The original ‘I Spit on Your Grave’ became the equivalent of a cinematic triple-dog dare for many a youngster growing up in the VHS age. When my friends and I got our grubby, teenaged, perverted paws on a copy, we made an event of it. Parents gone, basement viewing, lights out, feigned machismo: all was in place for this taboo screening.
As it progressed, one by one, we began to unceremoniously bow out, despite our lust for blood and boobies. We could endure hours of Jason plucking the limbs off campers or Michael stabbing his way through another Halloween, but this one just didn’t sit right with any of us. We ultimately decided to make a pact to just watch “the circumcision scene,” wince mightily, and be done with it.
Director Steven Monroe’s remake follows the same, bare-bones premise: girl stays at remote cabin, gets brutally raped by local hillbillys, astonishingly survives, exacts revenge in with equal brutality. He’s tidied things up a bit, worked with a healthy new budget (spent mostly on blood, prosthetic severed body parts, and squishy sound effects). Original director Meir Zarchi was apparently involved heavily in this as well, but it calls into question as to why he — or anyone else — felt this film was worthy of being remade.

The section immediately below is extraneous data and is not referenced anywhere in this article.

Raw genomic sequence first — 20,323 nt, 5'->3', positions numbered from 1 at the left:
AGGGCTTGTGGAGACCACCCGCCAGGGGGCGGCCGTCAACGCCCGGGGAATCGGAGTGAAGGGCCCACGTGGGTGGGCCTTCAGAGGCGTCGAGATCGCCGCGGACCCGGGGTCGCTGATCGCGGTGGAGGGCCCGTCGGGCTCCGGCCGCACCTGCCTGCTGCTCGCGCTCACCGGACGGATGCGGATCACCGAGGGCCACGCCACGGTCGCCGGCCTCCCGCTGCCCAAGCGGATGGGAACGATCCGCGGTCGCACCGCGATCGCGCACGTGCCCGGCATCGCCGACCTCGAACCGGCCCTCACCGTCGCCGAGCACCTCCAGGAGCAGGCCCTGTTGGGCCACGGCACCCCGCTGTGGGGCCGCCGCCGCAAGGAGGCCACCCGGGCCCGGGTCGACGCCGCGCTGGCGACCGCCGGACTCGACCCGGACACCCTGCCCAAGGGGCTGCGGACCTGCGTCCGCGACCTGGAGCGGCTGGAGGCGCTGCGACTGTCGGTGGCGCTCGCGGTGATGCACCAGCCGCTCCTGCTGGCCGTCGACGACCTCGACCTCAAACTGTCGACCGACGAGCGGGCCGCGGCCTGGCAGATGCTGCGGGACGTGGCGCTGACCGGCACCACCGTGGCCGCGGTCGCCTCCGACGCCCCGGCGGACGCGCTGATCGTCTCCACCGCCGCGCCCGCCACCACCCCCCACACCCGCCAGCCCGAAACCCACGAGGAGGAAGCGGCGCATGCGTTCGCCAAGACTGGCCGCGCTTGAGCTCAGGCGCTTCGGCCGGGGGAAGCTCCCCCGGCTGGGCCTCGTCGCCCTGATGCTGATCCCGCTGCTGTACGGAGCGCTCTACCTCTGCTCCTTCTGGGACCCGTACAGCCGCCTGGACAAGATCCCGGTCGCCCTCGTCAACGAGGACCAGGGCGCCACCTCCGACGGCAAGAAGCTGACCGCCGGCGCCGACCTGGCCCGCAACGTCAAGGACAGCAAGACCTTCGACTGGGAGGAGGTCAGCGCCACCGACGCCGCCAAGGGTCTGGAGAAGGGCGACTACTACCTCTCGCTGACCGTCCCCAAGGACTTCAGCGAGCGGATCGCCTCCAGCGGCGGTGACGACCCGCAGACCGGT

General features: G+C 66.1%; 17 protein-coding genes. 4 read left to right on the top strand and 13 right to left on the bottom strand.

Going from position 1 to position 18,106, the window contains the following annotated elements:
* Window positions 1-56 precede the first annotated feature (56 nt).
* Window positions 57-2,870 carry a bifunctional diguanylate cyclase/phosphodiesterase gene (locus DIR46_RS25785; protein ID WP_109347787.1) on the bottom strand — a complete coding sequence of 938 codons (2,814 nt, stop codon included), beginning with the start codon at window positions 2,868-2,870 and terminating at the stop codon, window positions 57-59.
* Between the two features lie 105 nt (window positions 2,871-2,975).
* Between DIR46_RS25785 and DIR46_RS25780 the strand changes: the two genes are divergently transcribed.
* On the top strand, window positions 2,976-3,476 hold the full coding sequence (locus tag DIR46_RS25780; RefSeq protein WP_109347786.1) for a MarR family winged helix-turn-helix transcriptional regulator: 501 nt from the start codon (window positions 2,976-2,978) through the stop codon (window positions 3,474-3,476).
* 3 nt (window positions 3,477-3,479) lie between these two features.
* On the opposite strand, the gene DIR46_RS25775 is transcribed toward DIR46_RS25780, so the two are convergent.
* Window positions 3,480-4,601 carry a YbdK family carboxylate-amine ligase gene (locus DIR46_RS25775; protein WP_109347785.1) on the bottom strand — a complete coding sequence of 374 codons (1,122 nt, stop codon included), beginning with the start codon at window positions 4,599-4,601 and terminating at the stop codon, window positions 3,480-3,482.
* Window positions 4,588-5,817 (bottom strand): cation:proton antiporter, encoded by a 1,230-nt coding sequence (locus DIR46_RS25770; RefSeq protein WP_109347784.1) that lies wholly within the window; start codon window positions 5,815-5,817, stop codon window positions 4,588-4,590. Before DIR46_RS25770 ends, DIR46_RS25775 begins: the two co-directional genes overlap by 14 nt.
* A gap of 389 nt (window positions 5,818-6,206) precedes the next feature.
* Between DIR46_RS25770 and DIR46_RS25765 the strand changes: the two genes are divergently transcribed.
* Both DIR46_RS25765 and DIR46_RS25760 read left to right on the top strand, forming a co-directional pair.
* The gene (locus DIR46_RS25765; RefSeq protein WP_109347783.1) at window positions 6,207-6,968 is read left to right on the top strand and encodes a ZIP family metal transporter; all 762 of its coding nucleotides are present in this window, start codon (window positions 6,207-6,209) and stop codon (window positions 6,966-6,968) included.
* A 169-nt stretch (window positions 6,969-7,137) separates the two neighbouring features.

It’s not as though there needed to be a stronger statement made, if there is one at all. My fear is that it exists only to create a new endurance-test flick (“Oh. Hi ‘A Serbian Film!'”) that is made only to for those who might somehow be searching for even more realism. It exists for those who want the rape to seem more brutal, and for the revenge to appear that much more authentic in its series of murders.
For those numbed by the “Saw” franchise’s elaborate death sequences, Monroe crafts a number of intricate revenge kills. But at its core, it’s using rape as its main marketing tool (sorry, not buying the “empowerment” argument). One need look no further than the film’s poster to see that it teases with a panty-clad backside on prominent display. While her assault in the film is seemingly endless, why don’t they show a close-up of her bruised, tear-stained face on the poster (a la Naomi Watts in “Funny Games”) if they had a true statement about it to make.
Ultimately, it’s just another excuse to ratchet up, gloss over and repackage a product for no reason other than commercial. It’s too polished to be an homage to exploitation, and the fact that it uses rape as its central bargaining chip makes it that much more icky.